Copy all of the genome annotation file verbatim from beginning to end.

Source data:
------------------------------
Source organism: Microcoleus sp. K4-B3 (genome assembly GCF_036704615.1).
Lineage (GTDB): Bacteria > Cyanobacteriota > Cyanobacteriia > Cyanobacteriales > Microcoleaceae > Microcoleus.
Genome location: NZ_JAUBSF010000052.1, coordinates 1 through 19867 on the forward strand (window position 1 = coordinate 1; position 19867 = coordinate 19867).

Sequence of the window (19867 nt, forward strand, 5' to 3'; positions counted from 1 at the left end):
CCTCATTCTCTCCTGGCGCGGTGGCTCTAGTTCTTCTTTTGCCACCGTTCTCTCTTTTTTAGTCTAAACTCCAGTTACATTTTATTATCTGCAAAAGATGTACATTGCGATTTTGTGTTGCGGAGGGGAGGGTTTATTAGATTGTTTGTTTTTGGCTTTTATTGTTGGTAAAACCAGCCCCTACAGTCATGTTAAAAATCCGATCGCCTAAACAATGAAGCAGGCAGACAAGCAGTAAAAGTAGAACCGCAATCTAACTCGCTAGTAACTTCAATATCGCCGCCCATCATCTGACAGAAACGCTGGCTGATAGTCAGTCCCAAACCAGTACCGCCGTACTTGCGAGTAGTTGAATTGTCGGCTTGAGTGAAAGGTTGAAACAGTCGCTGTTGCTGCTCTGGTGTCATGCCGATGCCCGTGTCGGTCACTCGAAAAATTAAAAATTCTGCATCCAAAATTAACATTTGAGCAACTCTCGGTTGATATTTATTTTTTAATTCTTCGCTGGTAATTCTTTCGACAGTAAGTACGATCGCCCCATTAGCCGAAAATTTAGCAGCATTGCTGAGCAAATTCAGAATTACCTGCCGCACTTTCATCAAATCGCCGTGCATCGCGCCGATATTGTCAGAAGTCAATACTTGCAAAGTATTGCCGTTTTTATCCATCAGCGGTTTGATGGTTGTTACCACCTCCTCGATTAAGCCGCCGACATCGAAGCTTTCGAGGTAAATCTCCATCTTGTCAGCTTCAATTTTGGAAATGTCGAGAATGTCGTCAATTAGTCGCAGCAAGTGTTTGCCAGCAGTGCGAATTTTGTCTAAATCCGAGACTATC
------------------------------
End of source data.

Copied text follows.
Source organism: Microcoleus sp. K4-B3 (genome assembly GCF_036704615.1).
Lineage (GTDB): Bacteria > Cyanobacteriota > Cyanobacteriia > Cyanobacteriales > Microcoleaceae > Microcoleus.
Genome location: NZ_JAUBSF010000052.1, coordinates 1 through 19867 on the forward strand (window position 1 = coordinate 1; position 19867 = coordinate 19867).

Sequence of the window (19867 nt, forward strand, 5' to 3'; positions counted from 1 at the left end):
CCTCATTCTCTCCTGGCGCGGTGGCTCTAGTTCTTCTTTTGCCACCGTTCTCTCTTTTTTAGTCTAAACTCCAGTTACATTTTATTATCTGCAAAAGATGTACATTGCGATTTTGTGTTGCGGAGGGGAGGGTTTATTAGATTGTTTGTTTTTGGCTTTTATTGTTGGTAAAACCAGCCCCTACAGTCATGTTAAAAATCCGATCGCCTAAACAATGAAGCAGGCAGACAAGCAGTAAAAGTAGAACCGCAATCTAACTCGCTAGTAACTTCAATATCGCCGCCCATCATCTGACAGAAACGCTGGCTGATAGTCAGTCCCAAACCAGTACCGCCGTACTTGCGAGTAGTTGAATTGTCGGCTTGAGTGAAAGGTTGAAACAGTCGCTGTTGCTGCTCTGGTGTCATGCCGATGCCCGTGTCGGTCACTCGAAAAATTAAAAATTCTGCATCCAAAATTAACATTTGAGCAACTCTCGGTTGATATTTATTTTTTAATTCTTCGCTGGTAATTCTTTCGACAGTAAGTACGATCGCCCCATTAGCCGAAAATTTAGCAGCATTGCTGAGCAAATTCAGAATTACCTGCCGCACTTTCATCAAATCGCCGTGCATCGCGCCGATATTGTCAGAAGTCAATACTTGCAAAGTATTGCCGTTTTTATCCATCAGCGGTTTGATGGTTGTTACCACCTCCTCGATTAAGCCGCCGACATCGAAGCTTTCGAGGTAAATCTCCATCTTGTCAGCTTCAATTTTGGAAATGTCGAGAATGTCGTCAATTAGTCGCAGCAAGTGTTTGCCAGCAGTGCGAATTTTGTCTAAATCCGAGACTATC